Potential Trade Target: Mike Cameron

Chip Buck of fellow Sweet Spot blog Fire Brand of the American League looked at potential destinations for Red Sox outfielder Mike Cameron. One of those teams, obviously, was the Phillies, given the loss of Jayson Werth and the injury to Domonic Brown. He quotes Sox beat writer Nick Cafardo, but also added:

By adding Cameron, the Phillies would accomplish three objectives: (1) they’d balance out their lineup by adding a right-handed power bat that works counts and draws walks; (2) they’d shore up their outfield defense in right field; and (3) they’d be afforded the opportunity to give Domonic Brown additional development time in AAA. Cameron’s relatively cheap ($7.5M) short-term contract makes him an ideal option for the Phillies as he gives them an opportunity to win now without sacrificing the future.

Cameron does not come without risk — he had abdominal surgery during the off-season, but he says he is healthy and ready to contribute. In 11 spring training at-bats so far, he has five hits including one double.

However, that risk is very much outweighed by the reward. Cameron is still an above-average hitter, particularly against lefties, against whom he has a .381 career wOBA. Furthermore, he still has the ability to play above-average defense. In 2009, he finished with the third-highest Revised Zone Rating (RZR) at .960, just behind leader Franklin Gutierrez at .965. His UZR/150 was not quite as flattering, but impressive nonetheless at +11.4.

Adding Cameron would allow Charlie Manuel to bench Raul Ibanez against left-handed starters. So, against lefty starters, the Phillies would have both Cameron’s .381 wOBA and Ben Francisco‘s .352. Currently, the Phillies have Ibanez’s .329 wOBA against lefties in the lineup, so Cameron would add about 50 points of wOBA.

Using the formula ( ( Player’s wOBA – League average wOBA ) / 1.15 ) * Player’s PA, we can find out the run differentials per 650 plate appearances and convert the differentials into wins. Last year, 62 percent of the Phillies’ PA came against right-handed pitching, so I will be using that proportion of 650 PA.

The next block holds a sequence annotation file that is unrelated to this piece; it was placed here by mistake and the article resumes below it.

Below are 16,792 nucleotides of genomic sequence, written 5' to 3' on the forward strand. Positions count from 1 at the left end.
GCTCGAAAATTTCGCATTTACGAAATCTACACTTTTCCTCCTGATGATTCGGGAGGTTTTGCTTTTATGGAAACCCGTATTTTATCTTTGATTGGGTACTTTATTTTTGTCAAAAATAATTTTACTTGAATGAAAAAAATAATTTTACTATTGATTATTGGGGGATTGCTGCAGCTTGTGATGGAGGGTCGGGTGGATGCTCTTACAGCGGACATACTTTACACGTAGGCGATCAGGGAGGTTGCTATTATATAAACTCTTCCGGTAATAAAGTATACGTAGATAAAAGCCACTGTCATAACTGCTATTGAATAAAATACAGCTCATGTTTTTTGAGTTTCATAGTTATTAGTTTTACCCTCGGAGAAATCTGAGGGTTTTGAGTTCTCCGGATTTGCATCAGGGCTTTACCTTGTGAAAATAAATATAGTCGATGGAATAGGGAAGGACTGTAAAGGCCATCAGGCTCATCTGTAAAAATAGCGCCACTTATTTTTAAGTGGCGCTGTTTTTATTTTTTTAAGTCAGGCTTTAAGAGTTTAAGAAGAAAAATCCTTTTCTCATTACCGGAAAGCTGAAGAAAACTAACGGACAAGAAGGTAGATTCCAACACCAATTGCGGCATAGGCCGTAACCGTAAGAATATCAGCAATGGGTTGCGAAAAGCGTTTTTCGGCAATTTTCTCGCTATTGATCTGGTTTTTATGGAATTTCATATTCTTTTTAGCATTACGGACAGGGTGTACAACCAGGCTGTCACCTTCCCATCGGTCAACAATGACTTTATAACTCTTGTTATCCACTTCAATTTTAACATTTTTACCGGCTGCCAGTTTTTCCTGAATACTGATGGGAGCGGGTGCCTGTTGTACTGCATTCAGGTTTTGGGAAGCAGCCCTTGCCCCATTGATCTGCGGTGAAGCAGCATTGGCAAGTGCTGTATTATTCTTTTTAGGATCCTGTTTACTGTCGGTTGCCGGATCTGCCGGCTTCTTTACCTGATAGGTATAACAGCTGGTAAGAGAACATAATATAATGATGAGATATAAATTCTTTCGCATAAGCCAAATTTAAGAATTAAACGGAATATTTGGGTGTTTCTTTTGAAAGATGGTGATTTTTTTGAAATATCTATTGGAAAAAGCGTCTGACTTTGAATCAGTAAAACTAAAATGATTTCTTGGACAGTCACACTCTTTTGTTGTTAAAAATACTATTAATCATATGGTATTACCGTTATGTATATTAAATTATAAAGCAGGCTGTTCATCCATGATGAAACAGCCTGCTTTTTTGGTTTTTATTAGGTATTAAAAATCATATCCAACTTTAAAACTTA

Current Lineup vs. LHP

  • Ibanez: ( ( .329 – .314 ) / 1.15 ) * 247 = +3.2 runs
  • Francisco: ( ( .352 – .330 ) / 1.15 ) * 247 = +4.7 runs

Current Lineup vs. RHP

  • Ibanez: ( ( .367 – .325 ) / 1.15 ) * 403 = +14.7 runs
  • Francisco: ( ( .332 – .311 ) / 1.15 ) * 403 = +7.4 runs

Current Lineup total: 3.2 + 4.7 + 14.7 + 7.4 = 30 runs, or 3.0 wins.

New Lineup vs. LHP

  • Cameron: ( ( .381 – .330 ) / 1.15 ) * 247 = +11.0 runs
  • Francisco: ( ( .352 – .330 ) / 1.15 ) * 247 = +4.7 runs

New Lineup vs. RHP

  • Ibanez: ( ( .367 – .325 ) / 1.15 ) * 403 = +14.7 runs
  • Cameron: ( ( .331 – .311 ) / 1.15 ) * 403 = +7.0 runs

New Lineup total: 11.0 + 4.7 + 14.7 +7.0 runs = 37.4 runs, or 3.7 wins.

Adding Cameron would add nearly a full win, 0.7 to be exact. By that fact alone, making a trade is worth it, but also because the Phillies will have adequate insurance in the event that Domonic Brown never fully recovers during the season, or if another outfielder succumbs to an injury. Let’s say Ibanez spends significant time on the disabled list. An outfield of Cameron-Victorino-Francisco is a lot better than Mayberry-Victorino-Francisco, isn’t it?

Ken Rosenthal notes that the Phillies are “tapped out”, which has been said frequently over the past two years, but has never turned out to be the total truth. The Phillies, however, could move Joe Blanton in a trade for Cameron. Blanton will earn $8.5 million in each of the next two seasons while Cameron will earn $7.25 million before becoming a free agent at the end of the season. There were rumors during the off-season that involved Blanton and the Red Sox that were never realized.